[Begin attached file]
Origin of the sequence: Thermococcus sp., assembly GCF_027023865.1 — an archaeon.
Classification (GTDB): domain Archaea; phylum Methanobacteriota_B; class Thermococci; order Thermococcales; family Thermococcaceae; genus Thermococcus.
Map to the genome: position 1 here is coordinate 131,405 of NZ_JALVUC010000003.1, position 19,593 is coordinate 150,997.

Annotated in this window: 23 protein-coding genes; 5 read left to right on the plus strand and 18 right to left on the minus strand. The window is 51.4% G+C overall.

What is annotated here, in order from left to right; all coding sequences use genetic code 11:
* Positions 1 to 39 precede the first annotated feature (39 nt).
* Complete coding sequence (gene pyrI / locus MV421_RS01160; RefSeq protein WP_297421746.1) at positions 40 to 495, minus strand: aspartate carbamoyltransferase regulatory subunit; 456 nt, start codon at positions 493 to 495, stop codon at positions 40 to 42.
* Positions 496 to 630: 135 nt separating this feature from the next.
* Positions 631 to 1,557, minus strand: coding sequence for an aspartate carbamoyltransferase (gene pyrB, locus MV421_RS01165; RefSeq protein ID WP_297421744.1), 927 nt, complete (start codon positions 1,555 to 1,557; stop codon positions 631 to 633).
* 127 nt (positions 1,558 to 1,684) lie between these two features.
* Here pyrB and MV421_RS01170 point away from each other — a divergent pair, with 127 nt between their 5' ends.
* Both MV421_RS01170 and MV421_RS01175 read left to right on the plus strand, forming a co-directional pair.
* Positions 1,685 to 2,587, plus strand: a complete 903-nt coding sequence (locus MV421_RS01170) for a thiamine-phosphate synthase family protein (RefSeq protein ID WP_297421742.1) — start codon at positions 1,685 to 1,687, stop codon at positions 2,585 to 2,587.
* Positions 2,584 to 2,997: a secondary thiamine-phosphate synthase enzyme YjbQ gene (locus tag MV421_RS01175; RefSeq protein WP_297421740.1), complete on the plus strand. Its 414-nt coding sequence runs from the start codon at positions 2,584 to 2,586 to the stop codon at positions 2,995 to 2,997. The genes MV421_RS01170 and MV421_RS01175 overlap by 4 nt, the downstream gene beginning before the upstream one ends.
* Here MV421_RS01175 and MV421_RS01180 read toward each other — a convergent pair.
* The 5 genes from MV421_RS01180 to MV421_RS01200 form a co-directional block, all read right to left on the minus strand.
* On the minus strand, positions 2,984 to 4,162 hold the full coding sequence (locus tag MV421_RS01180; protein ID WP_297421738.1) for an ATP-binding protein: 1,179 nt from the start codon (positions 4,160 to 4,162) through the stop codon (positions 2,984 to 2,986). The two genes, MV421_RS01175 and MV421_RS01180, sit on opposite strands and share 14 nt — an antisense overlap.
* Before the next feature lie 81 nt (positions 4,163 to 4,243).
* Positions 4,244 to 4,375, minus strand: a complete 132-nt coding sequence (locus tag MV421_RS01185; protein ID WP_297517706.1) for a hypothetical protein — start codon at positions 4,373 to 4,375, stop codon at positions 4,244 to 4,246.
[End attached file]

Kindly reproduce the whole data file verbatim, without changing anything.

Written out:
Origin of the sequence: Thermococcus sp., assembly GCF_027023865.1 — an archaeon.
Classification (GTDB): domain Archaea; phylum Methanobacteriota_B; class Thermococci; order Thermococcales; family Thermococcaceae; genus Thermococcus.
Map to the genome: position 1 here is coordinate 131,405 of NZ_JALVUC010000003.1, position 19,593 is coordinate 150,997.

Annotated in this window: 23 protein-coding genes; 5 read left to right on the plus strand and 18 right to left on the minus strand. The window is 51.4% G+C overall.

What is annotated here, in order from left to right; all coding sequences use genetic code 11:
* Positions 1 to 39 precede the first annotated feature (39 nt).
* Complete coding sequence (gene pyrI / locus MV421_RS01160; RefSeq protein WP_297421746.1) at positions 40 to 495, minus strand: aspartate carbamoyltransferase regulatory subunit; 456 nt, start codon at positions 493 to 495, stop codon at positions 40 to 42.
* Positions 496 to 630: 135 nt separating this feature from the next.
* Positions 631 to 1,557, minus strand: coding sequence for an aspartate carbamoyltransferase (gene pyrB, locus MV421_RS01165; RefSeq protein ID WP_297421744.1), 927 nt, complete (start codon positions 1,555 to 1,557; stop codon positions 631 to 633).
* 127 nt (positions 1,558 to 1,684) lie between these two features.
* Here pyrB and MV421_RS01170 point away from each other — a divergent pair, with 127 nt between their 5' ends.
* Both MV421_RS01170 and MV421_RS01175 read left to right on the plus strand, forming a co-directional pair.
* Positions 1,685 to 2,587, plus strand: a complete 903-nt coding sequence (locus MV421_RS01170) for a thiamine-phosphate synthase family protein (RefSeq protein ID WP_297421742.1) — start codon at positions 1,685 to 1,687, stop codon at positions 2,585 to 2,587.
* Positions 2,584 to 2,997: a secondary thiamine-phosphate synthase enzyme YjbQ gene (locus tag MV421_RS01175; RefSeq protein WP_297421740.1), complete on the plus strand. Its 414-nt coding sequence runs from the start codon at positions 2,584 to 2,586 to the stop codon at positions 2,995 to 2,997. The genes MV421_RS01170 and MV421_RS01175 overlap by 4 nt, the downstream gene beginning before the upstream one ends.
* Here MV421_RS01175 and MV421_RS01180 read toward each other — a convergent pair.
* The 5 genes from MV421_RS01180 to MV421_RS01200 form a co-directional block, all read right to left on the minus strand.
* On the minus strand, positions 2,984 to 4,162 hold the full coding sequence (locus tag MV421_RS01180; protein ID WP_297421738.1) for an ATP-binding protein: 1,179 nt from the start codon (positions 4,160 to 4,162) through the stop codon (positions 2,984 to 2,986). The two genes, MV421_RS01175 and MV421_RS01180, sit on opposite strands and share 14 nt — an antisense overlap.
* Before the next feature lie 81 nt (positions 4,163 to 4,243).
* Positions 4,244 to 4,375, minus strand: a complete 132-nt coding sequence (locus tag MV421_RS01185; protein ID WP_297517706.1) for a hypothetical protein — start codon at positions 4,373 to 4,375, stop codon at positions 4,244 to 4,246.